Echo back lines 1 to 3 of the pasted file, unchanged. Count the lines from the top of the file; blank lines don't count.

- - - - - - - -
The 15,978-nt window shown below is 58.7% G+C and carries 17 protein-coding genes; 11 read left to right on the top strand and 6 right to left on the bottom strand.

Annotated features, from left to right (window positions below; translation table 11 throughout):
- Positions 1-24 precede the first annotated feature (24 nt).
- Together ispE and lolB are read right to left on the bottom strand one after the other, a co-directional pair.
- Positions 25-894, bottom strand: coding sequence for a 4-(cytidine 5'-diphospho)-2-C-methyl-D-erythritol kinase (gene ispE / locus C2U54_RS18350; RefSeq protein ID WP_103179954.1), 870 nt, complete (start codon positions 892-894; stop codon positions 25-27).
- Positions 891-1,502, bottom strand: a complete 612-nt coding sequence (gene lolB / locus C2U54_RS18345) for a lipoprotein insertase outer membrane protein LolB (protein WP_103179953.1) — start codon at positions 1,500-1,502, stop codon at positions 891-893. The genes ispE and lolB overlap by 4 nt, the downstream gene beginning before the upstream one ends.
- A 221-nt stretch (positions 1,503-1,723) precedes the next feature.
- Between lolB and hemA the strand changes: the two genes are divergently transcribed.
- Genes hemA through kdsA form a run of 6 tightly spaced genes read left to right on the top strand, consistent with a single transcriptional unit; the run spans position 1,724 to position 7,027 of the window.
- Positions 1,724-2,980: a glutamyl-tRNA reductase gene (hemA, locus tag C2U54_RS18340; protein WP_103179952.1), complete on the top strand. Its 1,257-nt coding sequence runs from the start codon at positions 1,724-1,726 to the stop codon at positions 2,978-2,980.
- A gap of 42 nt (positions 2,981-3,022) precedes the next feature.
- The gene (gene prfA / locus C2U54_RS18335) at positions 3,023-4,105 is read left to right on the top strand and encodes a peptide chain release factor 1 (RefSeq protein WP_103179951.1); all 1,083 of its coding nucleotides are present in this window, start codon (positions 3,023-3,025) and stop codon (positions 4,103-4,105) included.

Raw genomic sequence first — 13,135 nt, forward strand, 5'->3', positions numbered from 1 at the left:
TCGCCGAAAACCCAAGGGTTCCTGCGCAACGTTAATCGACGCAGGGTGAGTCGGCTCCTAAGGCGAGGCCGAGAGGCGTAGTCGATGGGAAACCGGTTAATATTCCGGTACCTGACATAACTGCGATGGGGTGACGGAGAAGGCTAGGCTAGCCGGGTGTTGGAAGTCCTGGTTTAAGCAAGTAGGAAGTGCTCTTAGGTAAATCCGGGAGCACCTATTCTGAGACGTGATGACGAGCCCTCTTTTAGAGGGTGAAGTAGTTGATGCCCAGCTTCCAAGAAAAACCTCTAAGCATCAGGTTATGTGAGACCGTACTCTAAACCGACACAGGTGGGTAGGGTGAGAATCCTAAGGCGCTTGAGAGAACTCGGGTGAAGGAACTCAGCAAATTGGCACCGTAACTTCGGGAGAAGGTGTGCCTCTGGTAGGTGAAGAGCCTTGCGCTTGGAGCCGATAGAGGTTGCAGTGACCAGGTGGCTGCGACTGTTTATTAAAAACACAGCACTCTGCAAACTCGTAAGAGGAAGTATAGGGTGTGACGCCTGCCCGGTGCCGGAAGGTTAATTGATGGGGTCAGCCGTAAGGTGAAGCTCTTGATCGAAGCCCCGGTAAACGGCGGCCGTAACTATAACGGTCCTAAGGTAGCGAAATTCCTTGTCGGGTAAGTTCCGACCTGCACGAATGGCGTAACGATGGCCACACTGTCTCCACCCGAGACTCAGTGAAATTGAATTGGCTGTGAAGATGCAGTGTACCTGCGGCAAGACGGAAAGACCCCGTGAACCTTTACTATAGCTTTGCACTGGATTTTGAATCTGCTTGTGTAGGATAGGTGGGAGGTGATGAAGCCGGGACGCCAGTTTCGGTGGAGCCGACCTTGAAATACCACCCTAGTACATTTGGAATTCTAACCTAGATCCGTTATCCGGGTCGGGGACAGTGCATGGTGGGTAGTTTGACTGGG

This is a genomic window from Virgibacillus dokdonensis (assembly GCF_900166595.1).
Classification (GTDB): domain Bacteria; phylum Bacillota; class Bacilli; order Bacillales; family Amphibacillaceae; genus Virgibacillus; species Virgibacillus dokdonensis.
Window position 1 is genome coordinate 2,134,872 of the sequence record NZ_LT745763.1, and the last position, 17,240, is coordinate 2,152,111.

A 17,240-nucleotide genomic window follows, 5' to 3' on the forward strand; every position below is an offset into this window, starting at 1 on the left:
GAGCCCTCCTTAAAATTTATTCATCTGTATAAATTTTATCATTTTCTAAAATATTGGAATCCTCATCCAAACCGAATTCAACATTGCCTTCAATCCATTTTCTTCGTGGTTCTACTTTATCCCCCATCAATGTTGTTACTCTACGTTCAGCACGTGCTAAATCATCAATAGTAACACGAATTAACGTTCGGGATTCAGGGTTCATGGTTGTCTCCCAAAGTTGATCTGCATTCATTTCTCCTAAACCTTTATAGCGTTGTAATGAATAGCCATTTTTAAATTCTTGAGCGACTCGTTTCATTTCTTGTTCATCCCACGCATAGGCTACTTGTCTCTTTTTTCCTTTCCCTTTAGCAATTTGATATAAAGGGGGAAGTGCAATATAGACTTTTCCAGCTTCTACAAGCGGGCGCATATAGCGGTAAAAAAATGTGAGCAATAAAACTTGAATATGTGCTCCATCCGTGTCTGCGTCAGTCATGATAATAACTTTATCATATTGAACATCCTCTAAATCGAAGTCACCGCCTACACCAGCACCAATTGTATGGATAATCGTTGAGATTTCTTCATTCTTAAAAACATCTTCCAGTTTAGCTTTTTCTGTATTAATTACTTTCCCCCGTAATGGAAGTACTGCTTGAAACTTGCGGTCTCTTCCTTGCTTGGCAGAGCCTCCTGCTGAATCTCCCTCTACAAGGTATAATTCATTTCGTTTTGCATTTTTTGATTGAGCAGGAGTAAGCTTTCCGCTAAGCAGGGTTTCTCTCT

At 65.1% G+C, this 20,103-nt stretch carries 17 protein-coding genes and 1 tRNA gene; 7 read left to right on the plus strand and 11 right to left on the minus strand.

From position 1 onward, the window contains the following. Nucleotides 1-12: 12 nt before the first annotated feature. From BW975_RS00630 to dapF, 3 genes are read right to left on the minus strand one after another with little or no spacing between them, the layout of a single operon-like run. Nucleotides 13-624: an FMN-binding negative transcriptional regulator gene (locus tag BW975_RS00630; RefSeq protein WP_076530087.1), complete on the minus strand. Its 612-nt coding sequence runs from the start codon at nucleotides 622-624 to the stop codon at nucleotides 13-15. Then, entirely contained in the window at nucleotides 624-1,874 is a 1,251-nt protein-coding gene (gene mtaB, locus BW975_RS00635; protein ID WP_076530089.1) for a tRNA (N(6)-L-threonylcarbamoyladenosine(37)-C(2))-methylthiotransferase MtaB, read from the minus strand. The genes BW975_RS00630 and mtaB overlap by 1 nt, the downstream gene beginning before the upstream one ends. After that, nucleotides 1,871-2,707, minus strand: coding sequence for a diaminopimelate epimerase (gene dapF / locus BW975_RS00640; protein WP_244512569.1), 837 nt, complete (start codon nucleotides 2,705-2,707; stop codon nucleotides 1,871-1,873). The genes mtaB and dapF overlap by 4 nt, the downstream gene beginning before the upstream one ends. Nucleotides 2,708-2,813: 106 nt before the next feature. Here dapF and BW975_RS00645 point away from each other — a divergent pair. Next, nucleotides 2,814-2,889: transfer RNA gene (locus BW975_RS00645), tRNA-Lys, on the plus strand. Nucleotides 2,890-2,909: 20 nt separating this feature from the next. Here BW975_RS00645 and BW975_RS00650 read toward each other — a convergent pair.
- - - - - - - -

The 15,978-nt window shown below is 58.7% G+C and carries 17 protein-coding genes; 11 read left to right on the top strand and 6 right to left on the bottom strand.

Annotated features, from left to right (window positions below; translation table 11 throughout):
- Positions 1-24 precede the first annotated feature (24 nt).